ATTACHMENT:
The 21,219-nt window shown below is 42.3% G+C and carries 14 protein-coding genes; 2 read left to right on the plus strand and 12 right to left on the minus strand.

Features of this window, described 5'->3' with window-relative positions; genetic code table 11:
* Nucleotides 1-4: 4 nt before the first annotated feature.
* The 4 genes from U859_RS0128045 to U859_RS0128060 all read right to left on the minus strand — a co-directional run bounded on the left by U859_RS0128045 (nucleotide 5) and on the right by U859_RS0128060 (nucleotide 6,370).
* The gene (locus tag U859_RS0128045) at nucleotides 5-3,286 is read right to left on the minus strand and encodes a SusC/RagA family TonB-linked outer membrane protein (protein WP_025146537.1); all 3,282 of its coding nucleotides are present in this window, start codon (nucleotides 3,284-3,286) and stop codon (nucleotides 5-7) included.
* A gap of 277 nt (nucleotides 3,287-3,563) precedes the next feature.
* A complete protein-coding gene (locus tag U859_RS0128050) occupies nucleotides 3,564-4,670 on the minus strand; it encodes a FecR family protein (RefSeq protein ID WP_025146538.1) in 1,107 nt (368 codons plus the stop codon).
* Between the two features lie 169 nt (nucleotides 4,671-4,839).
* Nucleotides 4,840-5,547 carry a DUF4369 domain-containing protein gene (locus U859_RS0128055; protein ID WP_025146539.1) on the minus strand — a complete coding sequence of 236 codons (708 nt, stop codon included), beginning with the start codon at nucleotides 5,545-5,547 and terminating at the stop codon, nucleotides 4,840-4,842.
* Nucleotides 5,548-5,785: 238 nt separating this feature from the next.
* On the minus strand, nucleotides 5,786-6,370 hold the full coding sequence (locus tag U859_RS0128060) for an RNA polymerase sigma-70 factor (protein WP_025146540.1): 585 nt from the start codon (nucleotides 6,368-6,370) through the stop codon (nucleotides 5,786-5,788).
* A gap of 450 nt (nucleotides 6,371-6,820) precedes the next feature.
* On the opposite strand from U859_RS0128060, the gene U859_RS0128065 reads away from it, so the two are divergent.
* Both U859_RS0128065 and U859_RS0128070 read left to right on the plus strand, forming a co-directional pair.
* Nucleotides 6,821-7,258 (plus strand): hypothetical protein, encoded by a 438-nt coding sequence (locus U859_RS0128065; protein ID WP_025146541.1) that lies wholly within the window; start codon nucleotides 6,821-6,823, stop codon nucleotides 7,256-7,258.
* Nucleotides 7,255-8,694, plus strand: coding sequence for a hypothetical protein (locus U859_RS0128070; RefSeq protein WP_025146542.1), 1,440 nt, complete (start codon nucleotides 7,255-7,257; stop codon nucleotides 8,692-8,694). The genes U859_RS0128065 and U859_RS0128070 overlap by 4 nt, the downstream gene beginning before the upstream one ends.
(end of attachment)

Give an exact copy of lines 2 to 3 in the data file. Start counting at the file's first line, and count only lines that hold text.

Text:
Features of this window, described 5'->3' with window-relative positions; genetic code table 11:
* Nucleotides 1-4: 4 nt before the first annotated feature.